Islamic Finance

Islamic Finance

Principles and Practice, Second Edition

Hans Visser

This thoroughly updated and revised second edition analyses the ideas behind Islamic finance, the forms Islamic finance has taken in practice and the tension between the two that may occasionally arise. Along with an expanded section on the history of the ban on interest, this second edition contains a much more extensive discussion of investment and savings accounts, sukuk and tawarruq.

Chapter 5: Islamic banks

Hans Visser

Subjects: economics and finance, financial economics and regulation, money and banking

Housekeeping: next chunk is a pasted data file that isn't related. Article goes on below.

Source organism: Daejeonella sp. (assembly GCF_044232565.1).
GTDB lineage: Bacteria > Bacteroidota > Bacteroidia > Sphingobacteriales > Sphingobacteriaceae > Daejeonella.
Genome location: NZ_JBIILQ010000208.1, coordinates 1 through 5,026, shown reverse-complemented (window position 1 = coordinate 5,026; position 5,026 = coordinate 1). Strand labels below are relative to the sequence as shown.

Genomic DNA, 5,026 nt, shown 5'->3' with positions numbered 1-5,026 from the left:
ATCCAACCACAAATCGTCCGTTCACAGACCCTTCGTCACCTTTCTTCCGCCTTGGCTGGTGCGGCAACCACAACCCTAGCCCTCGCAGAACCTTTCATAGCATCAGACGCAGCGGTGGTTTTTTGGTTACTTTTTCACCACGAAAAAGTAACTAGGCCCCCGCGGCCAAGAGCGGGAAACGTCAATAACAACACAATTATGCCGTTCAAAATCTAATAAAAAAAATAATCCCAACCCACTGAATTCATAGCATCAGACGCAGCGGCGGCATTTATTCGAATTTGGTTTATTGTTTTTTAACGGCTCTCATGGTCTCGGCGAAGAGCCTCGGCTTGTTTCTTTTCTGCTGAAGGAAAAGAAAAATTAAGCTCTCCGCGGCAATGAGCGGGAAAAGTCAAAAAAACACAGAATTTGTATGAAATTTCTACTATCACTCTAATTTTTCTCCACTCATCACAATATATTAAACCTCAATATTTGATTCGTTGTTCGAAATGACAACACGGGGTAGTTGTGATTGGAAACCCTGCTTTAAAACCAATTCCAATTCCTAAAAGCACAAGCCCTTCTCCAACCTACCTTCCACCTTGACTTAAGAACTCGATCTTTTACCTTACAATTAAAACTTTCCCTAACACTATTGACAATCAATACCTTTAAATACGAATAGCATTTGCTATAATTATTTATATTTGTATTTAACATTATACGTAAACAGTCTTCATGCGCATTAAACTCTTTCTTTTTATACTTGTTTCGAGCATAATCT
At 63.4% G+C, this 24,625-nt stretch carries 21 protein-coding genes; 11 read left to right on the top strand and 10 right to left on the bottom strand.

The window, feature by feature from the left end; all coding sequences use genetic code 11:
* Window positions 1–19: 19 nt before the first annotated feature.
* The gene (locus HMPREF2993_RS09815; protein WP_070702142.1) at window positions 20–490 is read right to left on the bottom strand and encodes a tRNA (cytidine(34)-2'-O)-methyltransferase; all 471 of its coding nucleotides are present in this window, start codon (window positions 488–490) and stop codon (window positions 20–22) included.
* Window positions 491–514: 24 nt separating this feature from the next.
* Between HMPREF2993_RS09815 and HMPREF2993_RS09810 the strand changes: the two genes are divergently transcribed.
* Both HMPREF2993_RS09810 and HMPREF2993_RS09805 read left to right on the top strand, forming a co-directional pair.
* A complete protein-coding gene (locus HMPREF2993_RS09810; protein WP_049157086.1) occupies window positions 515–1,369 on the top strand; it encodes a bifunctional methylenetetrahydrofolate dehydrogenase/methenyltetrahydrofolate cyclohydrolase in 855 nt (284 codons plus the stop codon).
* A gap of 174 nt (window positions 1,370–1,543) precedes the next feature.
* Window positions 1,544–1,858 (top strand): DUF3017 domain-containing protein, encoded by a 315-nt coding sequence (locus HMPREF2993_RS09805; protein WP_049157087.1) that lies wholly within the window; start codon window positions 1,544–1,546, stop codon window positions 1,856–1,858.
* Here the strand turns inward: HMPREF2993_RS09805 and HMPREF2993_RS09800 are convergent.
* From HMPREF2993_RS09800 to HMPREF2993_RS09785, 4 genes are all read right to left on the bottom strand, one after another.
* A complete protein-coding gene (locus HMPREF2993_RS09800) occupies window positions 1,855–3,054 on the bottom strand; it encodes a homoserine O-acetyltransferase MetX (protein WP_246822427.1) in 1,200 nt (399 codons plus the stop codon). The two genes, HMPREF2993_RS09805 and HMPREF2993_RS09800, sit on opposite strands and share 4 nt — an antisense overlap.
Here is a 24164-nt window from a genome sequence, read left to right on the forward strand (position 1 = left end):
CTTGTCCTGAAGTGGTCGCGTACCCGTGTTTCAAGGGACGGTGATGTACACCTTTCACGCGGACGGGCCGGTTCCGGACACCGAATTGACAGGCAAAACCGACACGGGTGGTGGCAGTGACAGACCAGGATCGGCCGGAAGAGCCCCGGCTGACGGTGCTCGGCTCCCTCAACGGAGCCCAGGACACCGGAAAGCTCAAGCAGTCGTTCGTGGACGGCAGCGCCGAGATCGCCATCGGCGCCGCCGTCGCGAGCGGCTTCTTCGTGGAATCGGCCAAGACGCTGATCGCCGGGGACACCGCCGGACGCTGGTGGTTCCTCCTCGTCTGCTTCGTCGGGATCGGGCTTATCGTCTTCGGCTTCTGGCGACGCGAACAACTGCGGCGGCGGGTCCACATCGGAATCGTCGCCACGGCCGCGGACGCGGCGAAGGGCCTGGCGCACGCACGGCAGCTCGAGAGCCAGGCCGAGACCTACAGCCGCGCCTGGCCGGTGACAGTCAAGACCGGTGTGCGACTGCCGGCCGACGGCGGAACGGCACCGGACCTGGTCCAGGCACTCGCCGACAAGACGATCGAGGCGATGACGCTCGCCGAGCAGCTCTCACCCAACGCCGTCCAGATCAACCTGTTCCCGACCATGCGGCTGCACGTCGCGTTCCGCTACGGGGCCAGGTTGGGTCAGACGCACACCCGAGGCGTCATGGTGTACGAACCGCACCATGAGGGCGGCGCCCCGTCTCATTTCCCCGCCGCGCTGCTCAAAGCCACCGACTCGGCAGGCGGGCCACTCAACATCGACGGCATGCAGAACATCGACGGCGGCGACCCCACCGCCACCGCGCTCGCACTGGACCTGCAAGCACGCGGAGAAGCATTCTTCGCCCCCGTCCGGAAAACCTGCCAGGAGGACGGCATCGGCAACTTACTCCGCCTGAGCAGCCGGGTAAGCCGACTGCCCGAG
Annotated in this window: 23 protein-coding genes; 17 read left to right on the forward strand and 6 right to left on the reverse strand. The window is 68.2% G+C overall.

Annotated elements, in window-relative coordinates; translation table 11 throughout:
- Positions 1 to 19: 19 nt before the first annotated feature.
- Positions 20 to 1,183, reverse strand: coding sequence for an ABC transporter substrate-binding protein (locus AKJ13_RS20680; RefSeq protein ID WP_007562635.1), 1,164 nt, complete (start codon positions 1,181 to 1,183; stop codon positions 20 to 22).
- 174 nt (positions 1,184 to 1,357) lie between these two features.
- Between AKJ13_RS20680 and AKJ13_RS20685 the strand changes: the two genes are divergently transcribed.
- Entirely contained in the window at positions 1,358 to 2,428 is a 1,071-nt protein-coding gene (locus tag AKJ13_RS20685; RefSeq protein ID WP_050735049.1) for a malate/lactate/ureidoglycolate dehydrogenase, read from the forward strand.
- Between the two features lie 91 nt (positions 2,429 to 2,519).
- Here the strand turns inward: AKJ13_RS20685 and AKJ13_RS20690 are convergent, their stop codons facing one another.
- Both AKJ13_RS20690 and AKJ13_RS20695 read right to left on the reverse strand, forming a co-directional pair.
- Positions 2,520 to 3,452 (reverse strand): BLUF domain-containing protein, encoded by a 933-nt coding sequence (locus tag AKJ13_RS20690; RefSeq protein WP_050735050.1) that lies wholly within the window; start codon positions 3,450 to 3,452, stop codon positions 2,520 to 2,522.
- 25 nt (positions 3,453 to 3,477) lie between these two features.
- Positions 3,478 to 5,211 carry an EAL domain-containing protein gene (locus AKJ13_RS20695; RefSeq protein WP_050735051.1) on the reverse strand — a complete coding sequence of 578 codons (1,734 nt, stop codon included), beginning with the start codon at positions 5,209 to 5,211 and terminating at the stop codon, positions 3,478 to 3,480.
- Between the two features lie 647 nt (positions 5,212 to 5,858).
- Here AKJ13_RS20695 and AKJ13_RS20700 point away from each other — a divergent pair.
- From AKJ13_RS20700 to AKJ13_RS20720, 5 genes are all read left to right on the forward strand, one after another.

In this chapter we analyse how banks have tried to apply Islamic principles. It is shown that these principles may lead to serious moral hazard and information problems and we examine how the banks deal with those problems. We start with a survey of the financial instruments offered by the banks, that is, the liabilities side of the bank’s balance sheet. Next we discuss the specific problems thrown up by some of these liabilities. Then we turn to the problems associated with typically Islamic bank assets. Agency problems figure prominently. A few observations on the practice of Islamic banking follow before the chapter ends with a couple of conclusions. In Chapter 4 the various Islamic financial instruments were discussed. Islamic banks use these instruments to provide their clients with funds. We now turn to the other side of the balance sheet. How do the banks fund themselves, what are their sources of funds. Basically, they use a subset of the available Islamic financial instruments. Islamic banks thus are free to issue shares but not, for instance, conventional bonds. The peculiar character of the banking business warrants a separate analysis of the banks’ liabilities.

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